Here’s a quick tutorial for making hand sewn heart shaped Valentines Day (or Any Occasion) Tea Bags.
While I made these for my Dad when he was having some issues with his heart health, you can make them for your own special little Sweet Hearts. For parties or special occasions, serve the tea with heart shaped sugar cookies or a simple cake for a special treat. Tuck them into a handmade card or handmade mug or as a favor or a gift for a baby shower, wedding shower, birthday or anniversary. They’re sure to be a hit. These little 2 1/2″ square bags are fun to make and will delight the recipient.
Iron or Other Heating Element (curling iron, straight iron)
Dried Organic Flower Petals Rose Petals/Hibiscus/Peony Blossoms/Violets/Pansies/Violas
Organic Tea Leaves from Green Herbs Dried Organic Spearmint, Peppermint, Nettles, Raspberry Leaf, Green Tea, Catnip, Lemon Verbena
Press and Brew Tea Bags–I get mine from Starwest but they’re sometimes available at Natural Food Stores.
I make these teas from my own farm raised organic dried rose petals and peppermint. The tea drinker gets a little of our Paradise magic in every cup. The tea is a holder of the memories and imprints of the place where it is grown as well as the lovely phytochemicals and minerals in the plants themselves. You can use other edible flowers and herbs but you’ll want to think about how the colors work together in your design and how the herbs and flowers taste together as tea.
Lightly draw a heart in the middle of the tea bag with a graphite pencil. Make sure there is a least 1/4″ between the edge of the heart shape and the sealed edge of the tea bag.
Using a needle threaded with white thread and knotted at the end, begin at the top center of the heart shape.
Sew carefully all of the way around the shape until you get back within an inch of where you started.
Fill the inside of the heart shape with the flower petals. I use roses, peonies or hibiscus as they’re reds and pinks.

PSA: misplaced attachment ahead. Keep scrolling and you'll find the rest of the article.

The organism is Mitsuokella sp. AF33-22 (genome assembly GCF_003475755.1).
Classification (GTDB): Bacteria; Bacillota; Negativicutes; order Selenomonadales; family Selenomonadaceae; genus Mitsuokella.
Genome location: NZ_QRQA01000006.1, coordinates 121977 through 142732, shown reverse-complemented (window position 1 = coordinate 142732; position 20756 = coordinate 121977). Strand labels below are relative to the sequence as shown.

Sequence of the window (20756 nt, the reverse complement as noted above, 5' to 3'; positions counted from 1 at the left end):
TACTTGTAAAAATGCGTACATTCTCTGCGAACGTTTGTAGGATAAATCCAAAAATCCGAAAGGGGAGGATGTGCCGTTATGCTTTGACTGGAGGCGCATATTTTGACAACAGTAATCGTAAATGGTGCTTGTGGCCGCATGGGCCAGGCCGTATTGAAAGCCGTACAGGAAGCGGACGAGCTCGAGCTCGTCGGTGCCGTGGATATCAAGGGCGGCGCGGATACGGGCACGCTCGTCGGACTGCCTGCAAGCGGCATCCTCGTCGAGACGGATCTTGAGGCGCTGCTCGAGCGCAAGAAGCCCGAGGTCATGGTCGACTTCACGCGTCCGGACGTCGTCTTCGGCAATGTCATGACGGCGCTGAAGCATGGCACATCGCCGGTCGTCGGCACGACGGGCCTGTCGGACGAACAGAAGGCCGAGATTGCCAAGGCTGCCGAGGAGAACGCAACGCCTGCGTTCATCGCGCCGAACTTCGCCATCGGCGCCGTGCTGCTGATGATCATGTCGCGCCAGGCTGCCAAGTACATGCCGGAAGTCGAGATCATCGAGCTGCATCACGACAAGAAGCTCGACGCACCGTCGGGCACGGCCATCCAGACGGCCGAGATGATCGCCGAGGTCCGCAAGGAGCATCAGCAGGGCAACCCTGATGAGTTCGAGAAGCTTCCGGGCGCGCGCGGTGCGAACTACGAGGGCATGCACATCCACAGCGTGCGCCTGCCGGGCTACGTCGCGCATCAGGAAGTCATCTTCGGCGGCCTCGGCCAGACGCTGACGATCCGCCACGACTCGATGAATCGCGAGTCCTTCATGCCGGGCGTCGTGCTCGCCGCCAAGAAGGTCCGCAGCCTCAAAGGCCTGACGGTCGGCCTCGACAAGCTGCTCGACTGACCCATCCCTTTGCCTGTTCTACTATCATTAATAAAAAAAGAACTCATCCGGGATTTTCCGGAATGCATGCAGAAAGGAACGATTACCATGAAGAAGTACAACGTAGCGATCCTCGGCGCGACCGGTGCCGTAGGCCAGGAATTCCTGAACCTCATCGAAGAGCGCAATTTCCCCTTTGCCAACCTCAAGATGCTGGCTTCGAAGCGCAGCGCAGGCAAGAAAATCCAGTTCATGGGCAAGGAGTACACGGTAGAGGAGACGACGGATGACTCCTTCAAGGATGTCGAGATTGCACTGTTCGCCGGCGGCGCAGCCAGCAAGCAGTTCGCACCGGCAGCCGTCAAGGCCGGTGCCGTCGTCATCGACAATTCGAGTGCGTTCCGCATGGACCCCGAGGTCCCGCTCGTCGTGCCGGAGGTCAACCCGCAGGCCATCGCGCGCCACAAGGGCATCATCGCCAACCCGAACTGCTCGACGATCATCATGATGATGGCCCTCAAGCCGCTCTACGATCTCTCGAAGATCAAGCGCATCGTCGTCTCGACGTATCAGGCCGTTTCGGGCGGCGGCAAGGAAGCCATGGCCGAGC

Finish Sewing the Heart shape and finish off the end by sewing a couple of back stitches.
Fill the area outside the heart with the green tea herbs. I used peppermint as it works well with the rose petals.
Iron the open end of the tea bag to heat seal the bag.
Now the tea bag can be steeped without losing the flowers and herbs. It’s pretty even after steeping.
Here’s another large 4 X5″ tea bag with a two heart motif filled with pink roses and red hibiscus flowers and surrounded by a field of green peppermint. This teabag makes a full teapot and can be refreshed with a second filling of hot water if you remove the bag after initial steeping and return for a second pot.
This design looks pretty floating in a clear glass teapot or other tea container with a wide opening. Alternatively, float the tea bag in a pretty bowl of sparkling punch. You can tuck it into a gift box or hand thrown/built teapot. It would be a delightful surprise for a tea party at a baby shower, wedding shower, birthday or anniversary. You’ll know the perfect occasion.
♥Some of the images are before steeping in hot water-some after.
Created from aromatic plants, hydrosols are gentle and fragrant botanical waters. True hydrosols are dissolved essential oil particles suspended in a water solution–no longer oil and water but a colloidal suspension of plant oils in water. They are used in cosmetic products like facial sprays and toners, as culinary ingredients, household sprays and cleaners, and for aromatherapy as well as many other uses. Sometimes known as hydrolates, distillates or flower waters (flowers are used and not other botanical parts,) hydrosols are made by steam distilling plants usually as a bi-product of essential oil production.
At our farm, we make our hydrosols in a copper alembic distiller. Handmade in Portugal, the distiller is a large pot that induces steam into fresh lavender or other botanicals. After infusing the plant material, the steam is channeled and then condensed back into a liquid combination of mainly hydrosol with essential oil floating on top. The oil and hydrosol are collected in a glass container and then hand separated for use in body care, aromatherapy and home care.